Replant/Revitalization Reality: Changing the bylaws may make the decision process more streamlined, but heart change within the congregation aligns the decisions with the work of the Spirit.
Shortly after beginning in my role as a Replant catalyst, I was introduced to a brand-new replant pastor at a state convention gathering. He had been at his new post for just a few weeks. I loved his enthusiasm and boldness.
There is nothing quite like the passion of a minister just beginning the renewal work in a local church. He had plans for worship, outreach, congregational visitation and, of course, the bulletin. But what he offered as his No. 1 priority for initiating change was certain to cause pain – both to him and those under his watch.
He, being there only a handful of weekends, was poised and ready to bring up the need to change the bylaws.
I get it, I really do. In “we vote on everything” congregationalism, you are certain to have battles and scuffles’ about things like worship service orders, Sunday school curriculum, décor, bulletin boards and spending money for building needs, even when policies are clear regarding repairs that are sorely needed.
Rather than bog down the congregation with the administration of ministry, a renewal pastor wants to mobilize them for missional ministry. Streamlining the decision-making processes seems like a no-brainer.
In certain situations, the church bylaws make decisions cumbersome and downright difficult:
- What happens if you lack a quorum on a cold winter’s night and are unable to take a vote to approve a much-needed piece of equipment?
- What if you discover that the Committee on Committees and the oft-roadblocking and power-bloc-maintaining Nominating Committee have both adopted an adversarial posture toward pastoral leadership?
Your first thought could be that something must change. That something is the bylaws.
Here are a few cautions, if that thought is at the forefront of your mind:
- The bylaws have been present in the church longer than you have. They carry more authority than you do.
- Some of the guidelines were written to protect the congregation from snap decisions and powerfully persuasive pastors.
- Longtime leaders view pastors who want to change the guiding documents as a threat to organizational stability.
Hear this wisdom from Proverbs: “Do not stealthily move back the boundary lines staked out long ago by your ancestors.” (Prov. 22:28, The Message)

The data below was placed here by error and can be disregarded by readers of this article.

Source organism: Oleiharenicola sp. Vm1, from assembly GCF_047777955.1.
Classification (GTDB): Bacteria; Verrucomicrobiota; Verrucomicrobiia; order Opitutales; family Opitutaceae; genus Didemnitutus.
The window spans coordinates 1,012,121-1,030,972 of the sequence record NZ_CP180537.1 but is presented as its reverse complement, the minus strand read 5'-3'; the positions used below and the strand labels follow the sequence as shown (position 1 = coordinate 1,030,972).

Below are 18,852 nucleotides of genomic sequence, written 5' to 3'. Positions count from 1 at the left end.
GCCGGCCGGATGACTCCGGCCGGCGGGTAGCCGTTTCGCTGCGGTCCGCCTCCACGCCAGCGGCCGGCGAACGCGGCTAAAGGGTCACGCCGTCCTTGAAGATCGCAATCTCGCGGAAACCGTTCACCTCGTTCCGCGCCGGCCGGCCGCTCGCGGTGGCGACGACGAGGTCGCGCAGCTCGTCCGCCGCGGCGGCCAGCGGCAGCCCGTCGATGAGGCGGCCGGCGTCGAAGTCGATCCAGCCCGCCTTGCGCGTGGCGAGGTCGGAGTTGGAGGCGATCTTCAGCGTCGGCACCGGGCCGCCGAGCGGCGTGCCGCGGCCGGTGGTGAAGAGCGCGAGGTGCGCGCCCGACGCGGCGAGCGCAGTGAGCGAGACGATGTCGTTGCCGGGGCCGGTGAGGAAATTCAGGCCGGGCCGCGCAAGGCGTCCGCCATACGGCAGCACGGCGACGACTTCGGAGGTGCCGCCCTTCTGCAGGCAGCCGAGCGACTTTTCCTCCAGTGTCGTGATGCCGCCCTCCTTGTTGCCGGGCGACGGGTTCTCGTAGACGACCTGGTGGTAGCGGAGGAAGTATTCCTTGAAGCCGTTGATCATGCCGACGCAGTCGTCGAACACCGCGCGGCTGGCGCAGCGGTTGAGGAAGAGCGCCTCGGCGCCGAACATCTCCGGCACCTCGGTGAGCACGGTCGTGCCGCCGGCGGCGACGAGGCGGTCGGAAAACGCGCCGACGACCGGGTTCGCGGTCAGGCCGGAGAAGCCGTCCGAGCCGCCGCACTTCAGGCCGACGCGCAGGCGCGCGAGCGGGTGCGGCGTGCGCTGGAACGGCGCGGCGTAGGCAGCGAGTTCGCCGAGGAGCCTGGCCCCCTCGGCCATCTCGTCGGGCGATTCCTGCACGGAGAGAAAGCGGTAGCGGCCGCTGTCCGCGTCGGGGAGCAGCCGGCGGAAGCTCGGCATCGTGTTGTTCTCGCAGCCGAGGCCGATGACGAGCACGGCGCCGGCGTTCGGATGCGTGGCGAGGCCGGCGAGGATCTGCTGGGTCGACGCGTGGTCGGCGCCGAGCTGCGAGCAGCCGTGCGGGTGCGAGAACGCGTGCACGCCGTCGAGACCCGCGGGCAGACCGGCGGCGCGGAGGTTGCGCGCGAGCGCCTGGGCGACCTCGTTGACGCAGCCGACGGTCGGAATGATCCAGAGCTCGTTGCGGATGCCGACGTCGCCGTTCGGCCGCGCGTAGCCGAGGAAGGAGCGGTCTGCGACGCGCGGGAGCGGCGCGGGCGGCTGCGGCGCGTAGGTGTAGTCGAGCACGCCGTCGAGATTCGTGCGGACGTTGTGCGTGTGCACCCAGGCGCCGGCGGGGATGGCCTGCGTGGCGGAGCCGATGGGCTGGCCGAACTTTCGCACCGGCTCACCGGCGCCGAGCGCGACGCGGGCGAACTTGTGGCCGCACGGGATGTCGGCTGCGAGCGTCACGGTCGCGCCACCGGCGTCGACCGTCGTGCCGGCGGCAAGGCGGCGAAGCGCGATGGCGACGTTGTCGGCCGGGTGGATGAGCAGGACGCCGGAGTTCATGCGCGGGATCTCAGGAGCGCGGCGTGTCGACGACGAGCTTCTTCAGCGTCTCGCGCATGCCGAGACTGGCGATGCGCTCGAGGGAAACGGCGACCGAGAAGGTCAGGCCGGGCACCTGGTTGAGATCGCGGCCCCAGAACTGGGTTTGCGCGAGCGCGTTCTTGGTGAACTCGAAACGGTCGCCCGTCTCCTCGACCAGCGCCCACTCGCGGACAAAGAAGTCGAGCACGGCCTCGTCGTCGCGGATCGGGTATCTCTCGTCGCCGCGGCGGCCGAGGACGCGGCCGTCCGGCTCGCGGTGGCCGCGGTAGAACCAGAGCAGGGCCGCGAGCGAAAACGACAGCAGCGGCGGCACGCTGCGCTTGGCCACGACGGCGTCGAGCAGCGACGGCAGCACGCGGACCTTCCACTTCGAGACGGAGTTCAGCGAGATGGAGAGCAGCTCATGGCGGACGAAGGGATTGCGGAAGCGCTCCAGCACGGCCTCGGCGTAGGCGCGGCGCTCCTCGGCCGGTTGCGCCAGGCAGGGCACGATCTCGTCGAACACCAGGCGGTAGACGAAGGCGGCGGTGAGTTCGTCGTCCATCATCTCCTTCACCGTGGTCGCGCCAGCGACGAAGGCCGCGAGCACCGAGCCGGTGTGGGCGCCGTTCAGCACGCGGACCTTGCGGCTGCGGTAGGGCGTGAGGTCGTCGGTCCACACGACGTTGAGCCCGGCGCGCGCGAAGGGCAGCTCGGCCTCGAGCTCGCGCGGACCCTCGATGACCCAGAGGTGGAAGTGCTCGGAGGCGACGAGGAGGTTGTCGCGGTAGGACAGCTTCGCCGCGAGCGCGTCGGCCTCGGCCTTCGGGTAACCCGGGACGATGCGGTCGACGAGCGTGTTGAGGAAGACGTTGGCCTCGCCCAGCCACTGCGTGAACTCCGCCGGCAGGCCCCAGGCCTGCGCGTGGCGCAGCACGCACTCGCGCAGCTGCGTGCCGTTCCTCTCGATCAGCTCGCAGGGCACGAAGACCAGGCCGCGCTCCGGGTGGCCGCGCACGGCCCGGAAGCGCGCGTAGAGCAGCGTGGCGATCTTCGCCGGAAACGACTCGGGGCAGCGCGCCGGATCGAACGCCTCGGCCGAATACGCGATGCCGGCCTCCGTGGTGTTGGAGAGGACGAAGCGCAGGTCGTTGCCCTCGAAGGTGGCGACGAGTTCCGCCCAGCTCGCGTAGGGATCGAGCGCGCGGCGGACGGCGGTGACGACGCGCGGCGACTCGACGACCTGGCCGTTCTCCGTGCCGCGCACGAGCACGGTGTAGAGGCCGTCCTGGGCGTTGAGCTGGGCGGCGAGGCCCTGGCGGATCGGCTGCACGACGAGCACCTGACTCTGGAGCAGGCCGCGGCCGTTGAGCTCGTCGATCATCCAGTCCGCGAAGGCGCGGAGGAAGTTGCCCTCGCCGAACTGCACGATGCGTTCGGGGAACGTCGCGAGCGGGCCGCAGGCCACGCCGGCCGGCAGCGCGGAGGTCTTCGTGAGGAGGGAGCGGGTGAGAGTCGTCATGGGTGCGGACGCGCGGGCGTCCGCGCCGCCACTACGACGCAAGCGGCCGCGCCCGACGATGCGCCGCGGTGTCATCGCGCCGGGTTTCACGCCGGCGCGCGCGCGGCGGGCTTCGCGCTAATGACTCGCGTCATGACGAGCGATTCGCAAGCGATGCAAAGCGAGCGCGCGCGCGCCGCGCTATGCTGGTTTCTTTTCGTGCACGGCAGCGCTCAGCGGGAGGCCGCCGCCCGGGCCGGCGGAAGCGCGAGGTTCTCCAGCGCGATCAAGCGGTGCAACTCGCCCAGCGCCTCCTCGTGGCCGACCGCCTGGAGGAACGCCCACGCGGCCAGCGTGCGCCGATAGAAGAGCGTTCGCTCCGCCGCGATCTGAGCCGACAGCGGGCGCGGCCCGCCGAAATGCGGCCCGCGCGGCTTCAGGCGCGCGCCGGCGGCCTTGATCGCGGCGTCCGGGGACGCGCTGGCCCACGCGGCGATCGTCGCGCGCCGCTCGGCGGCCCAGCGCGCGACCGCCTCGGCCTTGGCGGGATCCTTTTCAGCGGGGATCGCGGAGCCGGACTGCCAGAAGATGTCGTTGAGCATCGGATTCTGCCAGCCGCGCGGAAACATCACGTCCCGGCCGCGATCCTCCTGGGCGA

Let the reader understand, I am not saying bylaws are on the same level as Holy Scripture, nor should they never be changed. Some of them should. Here is my point: knowing when and how to change bylaws is a major key to maintaining trust within the congregation and them being responsive to your leadership.
Let me offer a few suggestions:
- Seek to understand why a bylaw exists and be willing to dialogue about its effectiveness for promoting the mission of the church. This is an advanced and necessary pastoral skill.
- Change the church’s discipleship culture as you seek to change its decision-making processes.
- When you face resistance, choose peace, if the main issue is a matter of preference. If there is a process issue hindering mission, push forward, but do so citing the ways ministry is being stymied rather than propelled. Seek a compromise for the sake of the gospel.
- Gently instruct the body that the Bible should always supersede the bylaws in congregational deliberations.
- Train the congregation to adopt the mindset of the Jerusalem council in Acts 15:28, “It seemed good to us and the Holy Spirit.” Note that the bylaws are fundamentally insufficient in their guidance for some decisions.
What if you have already stepped on the landmine of suggesting the bylaws be changed? Simply own it and call a truce. Establish dialogue, love and disciple those who are enraged and calling for drastic action.
I pray that calmer heads and patient loving hearts prevail.
Published August 9, 2023